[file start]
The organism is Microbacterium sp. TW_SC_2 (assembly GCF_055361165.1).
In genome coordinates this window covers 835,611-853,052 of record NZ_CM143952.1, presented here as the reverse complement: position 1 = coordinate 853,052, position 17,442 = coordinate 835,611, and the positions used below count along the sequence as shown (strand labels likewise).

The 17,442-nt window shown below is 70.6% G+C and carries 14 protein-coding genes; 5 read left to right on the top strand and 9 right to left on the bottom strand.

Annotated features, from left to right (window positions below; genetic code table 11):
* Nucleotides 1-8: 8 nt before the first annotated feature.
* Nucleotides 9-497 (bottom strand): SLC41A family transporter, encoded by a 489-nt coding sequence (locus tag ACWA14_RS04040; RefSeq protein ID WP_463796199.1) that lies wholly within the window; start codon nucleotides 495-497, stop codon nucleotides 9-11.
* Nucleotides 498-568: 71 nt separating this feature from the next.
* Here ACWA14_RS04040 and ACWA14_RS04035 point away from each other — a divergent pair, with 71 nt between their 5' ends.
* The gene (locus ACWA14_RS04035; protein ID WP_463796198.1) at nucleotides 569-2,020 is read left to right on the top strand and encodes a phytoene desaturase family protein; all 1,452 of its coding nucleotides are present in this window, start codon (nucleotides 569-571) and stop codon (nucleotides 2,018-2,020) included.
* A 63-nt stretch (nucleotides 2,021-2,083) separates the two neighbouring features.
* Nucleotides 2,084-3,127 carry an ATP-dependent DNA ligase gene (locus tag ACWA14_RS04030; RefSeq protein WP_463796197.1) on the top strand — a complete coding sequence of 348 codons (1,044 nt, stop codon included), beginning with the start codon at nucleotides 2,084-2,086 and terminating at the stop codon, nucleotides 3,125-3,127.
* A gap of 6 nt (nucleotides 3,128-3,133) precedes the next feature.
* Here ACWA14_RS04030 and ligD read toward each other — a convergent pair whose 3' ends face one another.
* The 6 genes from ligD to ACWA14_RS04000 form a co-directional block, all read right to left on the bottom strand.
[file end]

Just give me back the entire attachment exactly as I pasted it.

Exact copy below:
The organism is Microbacterium sp. TW_SC_2 (assembly GCF_055361165.1).
In genome coordinates this window covers 835,611-853,052 of record NZ_CM143952.1, presented here as the reverse complement: position 1 = coordinate 853,052, position 17,442 = coordinate 835,611, and the positions used below count along the sequence as shown (strand labels likewise).

The 17,442-nt window shown below is 70.6% G+C and carries 14 protein-coding genes; 5 read left to right on the top strand and 9 right to left on the bottom strand.

Annotated features, from left to right (window positions below; genetic code table 11):
* Nucleotides 1-8: 8 nt before the first annotated feature.
* Nucleotides 9-497 (bottom strand): SLC41A family transporter, encoded by a 489-nt coding sequence (locus tag ACWA14_RS04040; RefSeq protein ID WP_463796199.1) that lies wholly within the window; start codon nucleotides 495-497, stop codon nucleotides 9-11.
* Nucleotides 498-568: 71 nt separating this feature from the next.
* Here ACWA14_RS04040 and ACWA14_RS04035 point away from each other — a divergent pair, with 71 nt between their 5' ends.
* The gene (locus ACWA14_RS04035; protein ID WP_463796198.1) at nucleotides 569-2,020 is read left to right on the top strand and encodes a phytoene desaturase family protein; all 1,452 of its coding nucleotides are present in this window, start codon (nucleotides 569-571) and stop codon (nucleotides 2,018-2,020) included.
* A 63-nt stretch (nucleotides 2,021-2,083) separates the two neighbouring features.
* Nucleotides 2,084-3,127 carry an ATP-dependent DNA ligase gene (locus tag ACWA14_RS04030; RefSeq protein WP_463796197.1) on the top strand — a complete coding sequence of 348 codons (1,044 nt, stop codon included), beginning with the start codon at nucleotides 2,084-2,086 and terminating at the stop codon, nucleotides 3,125-3,127.
* A gap of 6 nt (nucleotides 3,128-3,133) precedes the next feature.
* Here ACWA14_RS04030 and ligD read toward each other — a convergent pair whose 3' ends face one another.
* The 6 genes from ligD to ACWA14_RS04000 form a co-directional block, all read right to left on the bottom strand.